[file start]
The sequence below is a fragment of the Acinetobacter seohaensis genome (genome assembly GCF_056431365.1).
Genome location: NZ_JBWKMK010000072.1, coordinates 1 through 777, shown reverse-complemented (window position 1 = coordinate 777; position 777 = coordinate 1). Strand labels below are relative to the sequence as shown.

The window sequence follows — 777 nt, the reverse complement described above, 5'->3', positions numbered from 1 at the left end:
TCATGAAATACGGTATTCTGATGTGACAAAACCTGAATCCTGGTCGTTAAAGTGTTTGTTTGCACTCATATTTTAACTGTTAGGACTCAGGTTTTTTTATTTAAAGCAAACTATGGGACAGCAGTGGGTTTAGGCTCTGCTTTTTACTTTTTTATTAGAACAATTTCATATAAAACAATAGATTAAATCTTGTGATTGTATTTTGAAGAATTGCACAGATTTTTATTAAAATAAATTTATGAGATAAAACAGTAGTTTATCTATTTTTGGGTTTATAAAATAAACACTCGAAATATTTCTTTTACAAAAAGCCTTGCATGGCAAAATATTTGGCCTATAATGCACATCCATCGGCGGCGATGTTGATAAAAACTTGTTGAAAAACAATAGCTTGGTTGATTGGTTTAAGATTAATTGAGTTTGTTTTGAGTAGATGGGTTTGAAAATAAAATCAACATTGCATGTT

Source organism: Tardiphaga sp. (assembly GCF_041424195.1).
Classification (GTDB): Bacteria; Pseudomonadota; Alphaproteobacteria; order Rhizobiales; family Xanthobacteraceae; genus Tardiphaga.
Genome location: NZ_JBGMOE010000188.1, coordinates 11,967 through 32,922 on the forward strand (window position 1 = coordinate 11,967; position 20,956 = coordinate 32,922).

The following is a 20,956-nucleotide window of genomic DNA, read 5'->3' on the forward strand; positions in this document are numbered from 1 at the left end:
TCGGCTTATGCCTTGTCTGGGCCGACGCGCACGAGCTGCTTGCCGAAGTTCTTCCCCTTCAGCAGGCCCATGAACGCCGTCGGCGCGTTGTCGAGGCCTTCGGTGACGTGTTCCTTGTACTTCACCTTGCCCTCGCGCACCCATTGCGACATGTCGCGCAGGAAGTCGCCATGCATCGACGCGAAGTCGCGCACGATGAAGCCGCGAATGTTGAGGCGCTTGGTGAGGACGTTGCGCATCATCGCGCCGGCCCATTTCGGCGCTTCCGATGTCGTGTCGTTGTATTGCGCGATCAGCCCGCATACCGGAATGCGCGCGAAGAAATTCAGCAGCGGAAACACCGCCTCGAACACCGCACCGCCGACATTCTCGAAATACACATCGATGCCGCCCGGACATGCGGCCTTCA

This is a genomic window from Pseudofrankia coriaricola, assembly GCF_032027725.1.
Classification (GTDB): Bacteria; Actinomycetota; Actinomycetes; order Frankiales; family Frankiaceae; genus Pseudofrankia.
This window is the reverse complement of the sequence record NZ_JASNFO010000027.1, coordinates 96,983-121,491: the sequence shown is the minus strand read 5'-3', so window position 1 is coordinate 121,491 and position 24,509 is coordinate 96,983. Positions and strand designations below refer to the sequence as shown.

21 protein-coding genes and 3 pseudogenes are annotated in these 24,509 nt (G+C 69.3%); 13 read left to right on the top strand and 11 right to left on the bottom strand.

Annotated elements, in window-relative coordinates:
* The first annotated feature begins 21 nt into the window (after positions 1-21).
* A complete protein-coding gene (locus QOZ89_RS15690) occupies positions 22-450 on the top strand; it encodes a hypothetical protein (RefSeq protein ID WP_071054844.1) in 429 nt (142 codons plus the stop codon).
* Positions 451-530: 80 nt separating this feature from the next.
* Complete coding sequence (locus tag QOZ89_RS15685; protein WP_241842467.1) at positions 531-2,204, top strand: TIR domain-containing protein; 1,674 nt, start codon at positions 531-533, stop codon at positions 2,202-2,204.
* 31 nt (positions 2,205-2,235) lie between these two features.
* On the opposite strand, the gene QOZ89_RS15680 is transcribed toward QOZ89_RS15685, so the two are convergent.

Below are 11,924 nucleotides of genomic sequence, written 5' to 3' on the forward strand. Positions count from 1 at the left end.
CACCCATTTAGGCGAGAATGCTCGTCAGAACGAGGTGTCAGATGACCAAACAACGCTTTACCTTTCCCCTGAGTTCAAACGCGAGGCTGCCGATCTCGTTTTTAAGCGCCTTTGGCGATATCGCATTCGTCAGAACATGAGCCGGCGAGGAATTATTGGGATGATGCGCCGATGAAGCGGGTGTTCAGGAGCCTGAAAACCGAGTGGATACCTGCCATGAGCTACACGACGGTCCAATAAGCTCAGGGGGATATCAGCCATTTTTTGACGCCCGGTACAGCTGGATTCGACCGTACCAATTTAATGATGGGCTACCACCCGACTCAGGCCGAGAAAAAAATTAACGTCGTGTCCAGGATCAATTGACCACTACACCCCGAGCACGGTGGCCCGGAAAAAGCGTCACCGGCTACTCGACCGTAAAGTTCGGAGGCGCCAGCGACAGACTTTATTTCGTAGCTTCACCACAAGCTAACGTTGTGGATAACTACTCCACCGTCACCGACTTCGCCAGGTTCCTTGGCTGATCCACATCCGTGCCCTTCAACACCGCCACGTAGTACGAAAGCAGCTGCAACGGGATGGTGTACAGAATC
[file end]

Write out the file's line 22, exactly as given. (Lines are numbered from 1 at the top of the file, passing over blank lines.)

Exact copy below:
CACCCATTTAGGCGAGAATGCTCGTCAGAACGAGGTGTCAGATGACCAAACAACGCTTTACCTTTCCCCTGAGTTCAAACGCGAGGCTGCCGATCTCGTTTTTAAGCGCCTTTGGCGATATCGCATTCGTCAGAACATGAGCCGGCGAGGAATTATTGGGATGATGCGCCGATGAAGCGGGTGTTCAGGAGCCTGAAAACCGAGTGGATACCTGCCATGAGCTACACGACGGTCCAATAAGCTCAGGGGGATATCAGCCATTTTTTGACGCCCGGTACAGCTGGATTCGACCGTACCAATTTAATGATGGGCTACCACCCGACTCAGGCCGAGAAAAAAATTAACGTCGTGTCCAGGATCAATTGACCACTACACCCCGAGCACGGTGGCCCGGAAAAAGCGTCACCGGCTACTCGACCGTAAAGTTCGGAGGCGCCAGCGACAGACTTTATTTCGTAGCTTCACCACAAGCTAACGTTGTGGATAACTACTCCACCGTCACCGACTTCGCCAGGTTCCTTGGCTGATCCACATCCGTGCCCTTCAACACCGCCACGTAGTACGAAAGCAGCTGCAACGGGATGGTGTACAGAATC